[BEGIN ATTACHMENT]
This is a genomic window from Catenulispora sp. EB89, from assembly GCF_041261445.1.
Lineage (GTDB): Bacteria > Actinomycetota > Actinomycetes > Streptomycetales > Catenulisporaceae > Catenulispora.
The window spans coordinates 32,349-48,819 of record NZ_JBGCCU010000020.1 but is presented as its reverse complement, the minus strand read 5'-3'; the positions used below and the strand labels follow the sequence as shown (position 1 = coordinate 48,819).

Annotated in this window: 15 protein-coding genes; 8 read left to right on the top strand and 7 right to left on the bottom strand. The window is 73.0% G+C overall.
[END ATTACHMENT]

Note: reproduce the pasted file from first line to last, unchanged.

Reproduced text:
This is a genomic window from Catenulispora sp. EB89, from assembly GCF_041261445.1.
Lineage (GTDB): Bacteria > Actinomycetota > Actinomycetes > Streptomycetales > Catenulisporaceae > Catenulispora.
The window spans coordinates 32,349-48,819 of record NZ_JBGCCU010000020.1 but is presented as its reverse complement, the minus strand read 5'-3'; the positions used below and the strand labels follow the sequence as shown (position 1 = coordinate 48,819).

Annotated in this window: 15 protein-coding genes; 8 read left to right on the top strand and 7 right to left on the bottom strand. The window is 73.0% G+C overall.